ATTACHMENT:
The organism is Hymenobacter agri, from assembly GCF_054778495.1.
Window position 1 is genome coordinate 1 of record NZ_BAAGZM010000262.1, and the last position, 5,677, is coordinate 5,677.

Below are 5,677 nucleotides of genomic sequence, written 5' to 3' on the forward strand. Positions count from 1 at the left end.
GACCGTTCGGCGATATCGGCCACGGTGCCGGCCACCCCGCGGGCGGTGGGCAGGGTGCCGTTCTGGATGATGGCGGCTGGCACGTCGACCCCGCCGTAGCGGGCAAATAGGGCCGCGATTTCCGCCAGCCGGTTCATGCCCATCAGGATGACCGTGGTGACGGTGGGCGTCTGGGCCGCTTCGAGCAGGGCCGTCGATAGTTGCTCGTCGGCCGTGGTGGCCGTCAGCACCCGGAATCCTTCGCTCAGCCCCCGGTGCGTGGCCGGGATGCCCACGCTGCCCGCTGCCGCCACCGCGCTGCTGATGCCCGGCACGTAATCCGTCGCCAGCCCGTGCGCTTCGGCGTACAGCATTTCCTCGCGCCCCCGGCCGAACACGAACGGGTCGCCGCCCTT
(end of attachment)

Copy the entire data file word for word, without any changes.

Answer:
The organism is Hymenobacter agri, from assembly GCF_054778495.1.
Window position 1 is genome coordinate 1 of record NZ_BAAGZM010000262.1, and the last position, 5,677, is coordinate 5,677.

Below are 5,677 nucleotides of genomic sequence, written 5' to 3' on the forward strand. Positions count from 1 at the left end.
GACCGTTCGGCGATATCGGCCACGGTGCCGGCCACCCCGCGGGCGGTGGGCAGGGTGCCGTTCTGGATGATGGCGGCTGGCACGTCGACCCCGCCGTAGCGGGCAAATAGGGCCGCGATTTCCGCCAGCCGGTTCATGCCCATCAGGATGACCGTGGTGACGGTGGGCGTCTGGGCCGCTTCGAGCAGGGCCGTCGATAGTTGCTCGTCGGCCGTGGTGGCCGTCAGCACCCGGAATCCTTCGCTCAGCCCCCGGTGCGTGGCCGGGATGCCCACGCTGCCCGCTGCCGCCACCGCGCTGCTGATGCCCGGCACGTAATCCGTCGCCAGCCCGTGCGCTTCGGCGTACAGCATTTCCTCGCGCCCCCGGCCGAACACGAACGGGTCGCCGCCCTT